03/05/2014 2:17PM

NYRA board critical of Aqueduct experience

Barbara D. Livingston
Aqueduct is "dirty" and "dangerous," according to Len Riggio, the owner of Gotham Stakes winner Samraat and a member of the New York Racing Association's Reorganization Board.

NEW YORK – Ultimately, Len Riggio’s experience last Saturday at Aqueduct was an enjoyable one, as he wound up standing in the winner’s circle after his 3-year-old homebred Samraat won the Grade 3, $500,000 Gotham Stakes to remain undefeated.

Up until that race, however, Riggio – an owner, breeder, and member of the New York Racing Association’s Reorganization Board – and his guests were not enjoying their experience in the Equestris dining room at Aqueduct.

“The food was terrible, no waiters, no help – our experience was pretty sad,” Riggio said.

Riggio, who called Aqueduct an “eyesore,” also said this about the track: “It’s dirty, it’s dangerous, it’s just really not good.”

Aqueduct – its present and future – was a major topic at Wednesday’s 90-minute meeting of NYRA’s Reorganization Board in Manhattan. By April 2015, the board must submit to state officials a long-term plan for New York racing, and the future of Aqueduct is a key component in that plan.

“I would think that our charter would be to provide recommendations for what should happen” to Aqueduct, NYRA President and Chief Executive Chris Kay said after the meeting. “It’s going to be decided, obviously, in Albany.”

Last October, Gov. Andrew Cuomo, in a meeting with the New York Daily News editorial board, called Aqueduct “a waste” and said the state should investigate other uses for the property. To date, that has not happened, according to Kay and David Skorton, NYRA’s chairman.

Aqueduct has come under fire recently for several reasons. A sexual assault that occurred in a restroom on Super Bowl Sunday and the theft of some trophies and computers a few weeks ago were subjects Kay would not discuss because criminal investigations are involved. Kay apologized for the continued presence of birds in the clubhouse and dining areas and said, “We have taken aggressive steps” to remove them.

In response to complaints about the cleanliness of Aqueduct, NYRA has taken back the cleaning operations of its side of the track from Genting, the company that runs the thriving Resorts World Casino at Aqueduct. NYRA also is taking over the food services, having issued a request for proposal for a company to take over that area. Changes in that area likely will not be seen until the fall meet.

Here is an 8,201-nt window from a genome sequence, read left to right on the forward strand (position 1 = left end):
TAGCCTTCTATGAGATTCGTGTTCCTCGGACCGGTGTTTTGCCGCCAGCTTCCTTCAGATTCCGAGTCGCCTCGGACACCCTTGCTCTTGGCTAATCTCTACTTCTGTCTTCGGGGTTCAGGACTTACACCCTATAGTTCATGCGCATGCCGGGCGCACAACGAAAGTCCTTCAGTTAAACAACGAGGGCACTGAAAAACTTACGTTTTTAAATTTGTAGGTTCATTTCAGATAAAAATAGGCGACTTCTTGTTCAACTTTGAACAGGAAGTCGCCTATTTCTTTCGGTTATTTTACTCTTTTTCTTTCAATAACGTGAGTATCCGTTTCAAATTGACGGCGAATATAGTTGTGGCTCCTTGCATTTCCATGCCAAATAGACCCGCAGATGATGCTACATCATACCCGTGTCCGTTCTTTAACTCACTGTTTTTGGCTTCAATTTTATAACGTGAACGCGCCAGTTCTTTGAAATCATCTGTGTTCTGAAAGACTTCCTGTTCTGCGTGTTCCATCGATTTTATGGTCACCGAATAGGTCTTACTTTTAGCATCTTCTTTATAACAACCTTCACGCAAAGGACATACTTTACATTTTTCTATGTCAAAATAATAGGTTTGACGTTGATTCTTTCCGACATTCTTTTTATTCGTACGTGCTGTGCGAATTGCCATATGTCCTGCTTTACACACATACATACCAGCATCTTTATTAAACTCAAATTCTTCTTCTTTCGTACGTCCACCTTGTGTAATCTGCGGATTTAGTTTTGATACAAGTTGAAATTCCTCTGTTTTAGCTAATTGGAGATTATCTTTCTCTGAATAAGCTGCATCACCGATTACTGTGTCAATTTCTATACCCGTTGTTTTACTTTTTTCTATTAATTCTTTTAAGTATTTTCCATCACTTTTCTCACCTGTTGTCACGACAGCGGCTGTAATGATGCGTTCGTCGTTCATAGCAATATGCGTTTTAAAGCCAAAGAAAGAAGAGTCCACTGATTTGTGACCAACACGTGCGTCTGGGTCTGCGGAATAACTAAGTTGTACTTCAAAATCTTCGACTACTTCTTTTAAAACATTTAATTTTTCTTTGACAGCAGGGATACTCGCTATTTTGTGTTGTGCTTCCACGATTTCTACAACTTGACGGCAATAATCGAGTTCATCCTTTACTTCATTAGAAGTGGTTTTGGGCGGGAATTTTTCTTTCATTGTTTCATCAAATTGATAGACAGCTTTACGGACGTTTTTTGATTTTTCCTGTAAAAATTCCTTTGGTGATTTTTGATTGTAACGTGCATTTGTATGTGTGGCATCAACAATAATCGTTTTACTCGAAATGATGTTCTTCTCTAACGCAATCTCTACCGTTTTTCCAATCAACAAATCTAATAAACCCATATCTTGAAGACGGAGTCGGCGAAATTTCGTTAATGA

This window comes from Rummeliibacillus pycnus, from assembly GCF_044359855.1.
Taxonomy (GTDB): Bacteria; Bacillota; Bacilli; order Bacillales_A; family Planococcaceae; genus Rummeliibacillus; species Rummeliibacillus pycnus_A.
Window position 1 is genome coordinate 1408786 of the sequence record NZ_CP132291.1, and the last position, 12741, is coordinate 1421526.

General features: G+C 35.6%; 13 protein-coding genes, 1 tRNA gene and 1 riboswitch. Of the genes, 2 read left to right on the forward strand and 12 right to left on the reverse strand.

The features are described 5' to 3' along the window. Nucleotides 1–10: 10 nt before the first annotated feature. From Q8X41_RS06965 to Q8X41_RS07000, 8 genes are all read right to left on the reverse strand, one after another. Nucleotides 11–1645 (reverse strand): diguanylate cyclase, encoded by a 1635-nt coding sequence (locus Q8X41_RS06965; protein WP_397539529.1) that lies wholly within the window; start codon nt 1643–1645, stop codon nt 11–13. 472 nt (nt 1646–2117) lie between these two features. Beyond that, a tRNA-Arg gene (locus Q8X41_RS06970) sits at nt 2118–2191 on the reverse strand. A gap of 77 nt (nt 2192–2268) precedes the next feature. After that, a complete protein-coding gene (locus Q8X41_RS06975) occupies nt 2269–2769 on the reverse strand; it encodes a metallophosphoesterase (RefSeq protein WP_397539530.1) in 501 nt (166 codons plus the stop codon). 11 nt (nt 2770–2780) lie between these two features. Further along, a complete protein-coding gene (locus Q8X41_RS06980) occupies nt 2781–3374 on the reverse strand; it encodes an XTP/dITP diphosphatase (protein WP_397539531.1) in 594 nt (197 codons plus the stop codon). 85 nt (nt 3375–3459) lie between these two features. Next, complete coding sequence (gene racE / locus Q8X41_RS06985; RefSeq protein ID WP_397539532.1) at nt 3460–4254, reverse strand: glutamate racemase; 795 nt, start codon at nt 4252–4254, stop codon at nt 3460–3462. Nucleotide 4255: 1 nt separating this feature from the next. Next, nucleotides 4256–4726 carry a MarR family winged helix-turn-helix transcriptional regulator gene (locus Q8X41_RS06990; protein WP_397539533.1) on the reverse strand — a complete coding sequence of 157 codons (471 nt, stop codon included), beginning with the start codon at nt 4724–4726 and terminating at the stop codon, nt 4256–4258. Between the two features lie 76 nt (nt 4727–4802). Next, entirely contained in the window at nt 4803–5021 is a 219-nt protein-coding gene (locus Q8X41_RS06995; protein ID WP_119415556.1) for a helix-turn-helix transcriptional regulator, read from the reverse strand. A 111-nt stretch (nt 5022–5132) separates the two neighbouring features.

“I’ve worked in some of the finest places for guest experience in the world, and I’ve been around the world, so nobody needs to say, ‘Well, have you’ve seen this issue at Aqueduct?’ ” Kay said. “It takes time.”

NYRA conducts racing at Aqueduct six months of the year, and as board member Barry Ostrager noted, “Aqueduct has historically been a profitable meet for NYRA.”

Aqueduct, as well as Belmont and Saratoga, will be in line for some capital improvements. The major improvement at Aqueduct will be the opening of Longshots, a new simulcast facility that will double as a sports bar. NYRA is hoping to open Longshots in time for the Wood Memorial on April 5, four weeks before the meet ends.

At Belmont Park, the grandstand will be closed, and the price of clubhouse admission will be $5, the same as last year. Previously, grandstand admission was $3.

Belmont will be getting 131 new high-definition television sets, a new paddock concession stand for this fall, and a new video board measuring 8 feet by 15 feet.

Kay said it would be another three weeks before pricing for the Belmont Stakes would be announced.

At Saratoga, prices are expected to rise from $3 to $5 for grandstand admission and from $5 to $8 for clubhouse admission. Kay said preliminary online market research done by the firm Integrated Insight supported these price increases approved by the board at the December meeting.

At Saratoga, NYRA will install 750 new HD televisions – 500 in the backyard – as well as three new large video walls and add 125 picnic tables.

It remains unclear when NYRA will release the stakes schedule for Saratoga, which opens July 18.

In other items discussed at the meeting:

◗ NYRA had an operating loss from racing operations totaling $12.3 million in 2013, an increase in loss of $6.8 million when compared with 2012. Part of that was due to a $3 million settlement for New York Off-Track Betting as well as lower revenue due to six fewer racing days and generally smaller field sizes.

When revenue from Aqueduct’s VLT casino was factored in, NYRA’s net income was $42.8 million, an increase of $17.3 million from 2012. NYRA earned approximately $110.2 million in VLT revenue, $55.2 million of which went to purses, $31.4 million for capital expenditures, and $23.6 million for operations.

◗ NYRA has a $200,000 sponsorship deal with a company Kay would not identify for the $1 million Wood Memorial. Genting had previously sponsored the Wood Memorial.

◗ NYRA is investing $4.5 million to build dormitories for backstretch help at Belmont Park by early 2015.